How ...

​Behind-the-scene highlights from the first next generation Gripen in production, shown in 30 seconds. On May 18 we will unveil the first Gripen E to the world both on site in Linköping and online.

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Saab test pilot Stig Holmström was the first one to fly a Gripen aircraft. The flight was made on 9 December 1988. The entire maiden flight fom Linköping towards the coast of Nyköping and Malexander​ and back took about 51 minutes.

The new Swedish fighter was set to replace Saab 37 Viggen. Demands were sky high. Gripen had to be fully computerised and easily switch between air combat, attack and reconnaissance. This was an enormous challenge as the computers and systems needed did not yet exist.

Holmström, who had also flown Draken and Viggen before, had been preparing in a Gripen simulator for quite some time before this flight. Throughout the flight, three other planes were closely following the new fighter.   

On May 18, Saab will take the next step in the evolution of the #smartfighter when it will unveil the very first Gripen E test aircraft.​

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The Next Generation Gripen, or Gripen E, is the successor to today’s proven Gripen C/D, and is an aircraft that is both evolutionary and revolutionary. Evolutionary because the E is based on today’s in-service Gripen, the multi-role fighter ordered by five air forces worldwide.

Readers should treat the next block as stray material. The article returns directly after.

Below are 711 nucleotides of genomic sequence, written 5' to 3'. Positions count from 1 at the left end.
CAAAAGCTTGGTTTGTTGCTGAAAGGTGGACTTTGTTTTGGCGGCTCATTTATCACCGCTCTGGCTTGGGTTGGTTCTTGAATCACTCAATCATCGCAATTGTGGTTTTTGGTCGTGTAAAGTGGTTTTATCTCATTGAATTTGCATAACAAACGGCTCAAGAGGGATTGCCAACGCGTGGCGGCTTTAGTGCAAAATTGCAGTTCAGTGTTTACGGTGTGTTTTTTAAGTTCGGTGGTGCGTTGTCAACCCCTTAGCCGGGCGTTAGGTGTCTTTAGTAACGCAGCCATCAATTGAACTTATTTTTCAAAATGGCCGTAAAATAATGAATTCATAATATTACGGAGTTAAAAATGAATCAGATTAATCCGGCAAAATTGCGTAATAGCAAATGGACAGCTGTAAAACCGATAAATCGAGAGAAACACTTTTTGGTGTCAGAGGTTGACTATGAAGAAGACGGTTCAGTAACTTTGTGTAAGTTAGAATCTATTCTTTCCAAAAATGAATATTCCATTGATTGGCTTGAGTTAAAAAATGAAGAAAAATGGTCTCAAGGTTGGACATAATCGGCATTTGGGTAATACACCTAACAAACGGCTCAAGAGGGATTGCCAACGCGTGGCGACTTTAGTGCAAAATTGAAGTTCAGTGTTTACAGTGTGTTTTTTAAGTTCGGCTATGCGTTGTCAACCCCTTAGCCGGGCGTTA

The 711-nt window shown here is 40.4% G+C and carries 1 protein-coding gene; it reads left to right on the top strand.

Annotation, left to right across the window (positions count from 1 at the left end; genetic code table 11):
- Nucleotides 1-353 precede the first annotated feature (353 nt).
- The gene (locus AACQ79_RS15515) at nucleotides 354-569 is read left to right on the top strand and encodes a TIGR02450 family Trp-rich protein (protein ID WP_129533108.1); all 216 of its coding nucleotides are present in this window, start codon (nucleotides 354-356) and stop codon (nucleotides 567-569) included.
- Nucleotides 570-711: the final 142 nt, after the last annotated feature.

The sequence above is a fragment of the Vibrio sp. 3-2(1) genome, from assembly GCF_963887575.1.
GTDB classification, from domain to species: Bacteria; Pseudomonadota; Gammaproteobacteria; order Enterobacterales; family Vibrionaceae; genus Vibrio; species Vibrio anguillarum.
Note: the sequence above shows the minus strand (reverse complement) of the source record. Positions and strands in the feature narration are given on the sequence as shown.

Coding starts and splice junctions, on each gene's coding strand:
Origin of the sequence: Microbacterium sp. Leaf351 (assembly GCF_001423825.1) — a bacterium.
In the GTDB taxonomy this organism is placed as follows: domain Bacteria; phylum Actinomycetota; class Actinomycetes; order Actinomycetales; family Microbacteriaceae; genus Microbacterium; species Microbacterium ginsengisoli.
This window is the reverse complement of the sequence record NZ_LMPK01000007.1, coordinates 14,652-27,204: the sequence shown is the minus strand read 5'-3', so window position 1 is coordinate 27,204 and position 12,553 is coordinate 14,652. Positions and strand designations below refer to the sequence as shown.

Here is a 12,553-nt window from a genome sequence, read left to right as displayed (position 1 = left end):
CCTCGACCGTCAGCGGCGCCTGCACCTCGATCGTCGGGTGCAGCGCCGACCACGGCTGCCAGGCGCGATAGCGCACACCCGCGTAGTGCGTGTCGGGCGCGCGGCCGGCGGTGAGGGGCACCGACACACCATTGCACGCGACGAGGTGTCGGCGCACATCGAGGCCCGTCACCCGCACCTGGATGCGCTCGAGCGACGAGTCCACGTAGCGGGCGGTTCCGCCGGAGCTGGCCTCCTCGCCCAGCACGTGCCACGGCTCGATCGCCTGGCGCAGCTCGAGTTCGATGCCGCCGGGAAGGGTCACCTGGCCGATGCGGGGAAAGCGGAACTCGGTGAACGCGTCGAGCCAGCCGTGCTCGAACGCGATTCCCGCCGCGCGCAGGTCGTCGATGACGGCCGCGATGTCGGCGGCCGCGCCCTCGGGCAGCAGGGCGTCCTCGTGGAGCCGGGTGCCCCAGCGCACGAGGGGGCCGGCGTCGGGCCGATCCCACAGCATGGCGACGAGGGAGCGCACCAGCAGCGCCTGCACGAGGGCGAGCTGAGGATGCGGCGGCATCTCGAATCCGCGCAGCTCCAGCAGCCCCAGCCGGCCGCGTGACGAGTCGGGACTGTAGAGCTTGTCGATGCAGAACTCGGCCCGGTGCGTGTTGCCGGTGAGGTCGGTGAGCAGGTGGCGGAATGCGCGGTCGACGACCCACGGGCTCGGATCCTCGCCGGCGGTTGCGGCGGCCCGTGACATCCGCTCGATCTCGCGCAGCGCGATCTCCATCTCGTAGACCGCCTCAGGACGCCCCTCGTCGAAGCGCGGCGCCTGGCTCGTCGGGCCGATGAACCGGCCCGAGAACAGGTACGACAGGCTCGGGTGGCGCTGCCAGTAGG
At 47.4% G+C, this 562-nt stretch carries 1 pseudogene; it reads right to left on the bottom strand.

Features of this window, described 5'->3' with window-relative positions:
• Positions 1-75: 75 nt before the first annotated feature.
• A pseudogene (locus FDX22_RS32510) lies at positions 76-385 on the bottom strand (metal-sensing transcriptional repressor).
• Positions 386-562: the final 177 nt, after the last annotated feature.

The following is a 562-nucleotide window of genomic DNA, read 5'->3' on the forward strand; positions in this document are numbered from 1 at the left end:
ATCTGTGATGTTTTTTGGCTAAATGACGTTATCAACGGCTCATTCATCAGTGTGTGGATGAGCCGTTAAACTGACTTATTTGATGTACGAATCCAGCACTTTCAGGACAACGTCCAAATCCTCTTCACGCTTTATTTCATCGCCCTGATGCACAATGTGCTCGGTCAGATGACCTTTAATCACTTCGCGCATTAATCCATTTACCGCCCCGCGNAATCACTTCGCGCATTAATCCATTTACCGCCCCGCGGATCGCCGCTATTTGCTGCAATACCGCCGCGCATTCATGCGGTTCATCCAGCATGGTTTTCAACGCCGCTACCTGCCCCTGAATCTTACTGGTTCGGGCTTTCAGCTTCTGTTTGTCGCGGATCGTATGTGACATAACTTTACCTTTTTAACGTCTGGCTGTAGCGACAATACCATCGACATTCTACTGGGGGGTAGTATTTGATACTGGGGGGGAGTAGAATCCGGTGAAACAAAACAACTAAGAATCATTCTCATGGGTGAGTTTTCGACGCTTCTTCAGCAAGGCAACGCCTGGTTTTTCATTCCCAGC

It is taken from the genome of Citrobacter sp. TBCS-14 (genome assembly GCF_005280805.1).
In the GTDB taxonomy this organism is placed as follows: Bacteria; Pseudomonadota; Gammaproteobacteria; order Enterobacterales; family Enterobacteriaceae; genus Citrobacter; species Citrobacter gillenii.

With about 250,000 flight hours behind it, Gripen has an indisputable track record for low operational costs and total life cycle costs that feeds directly into Gripen E.

At the same time, Gripen E is a revolutionary fighter because it combines advanced technology and operational effectiveness in an affordable package that no other fighter aircraft can hope to match.

Gripen E takes the tried and tested elements of the Gripen design, and improves on these. The new aircraft has a more powerful General Electric F414G engine with the ability to supercruise. Its redesigned airframe operates at higher weights, allowing more fuel and weapons to be carried. A unique avionics architecture makes weapons and systems integration even easier and quicker. The Gripen E operates with a fully-networked, fully-fused sensor and communications systems that gives it cutting edge capabilities for any mission, from close air support (CAS) to beyond visual range air-to-air combat.

Among the key missions systems that make Gripen E such a formidable future fighter is its all-new ES-05 Raven AESA (active electronically scanned antenna) radar.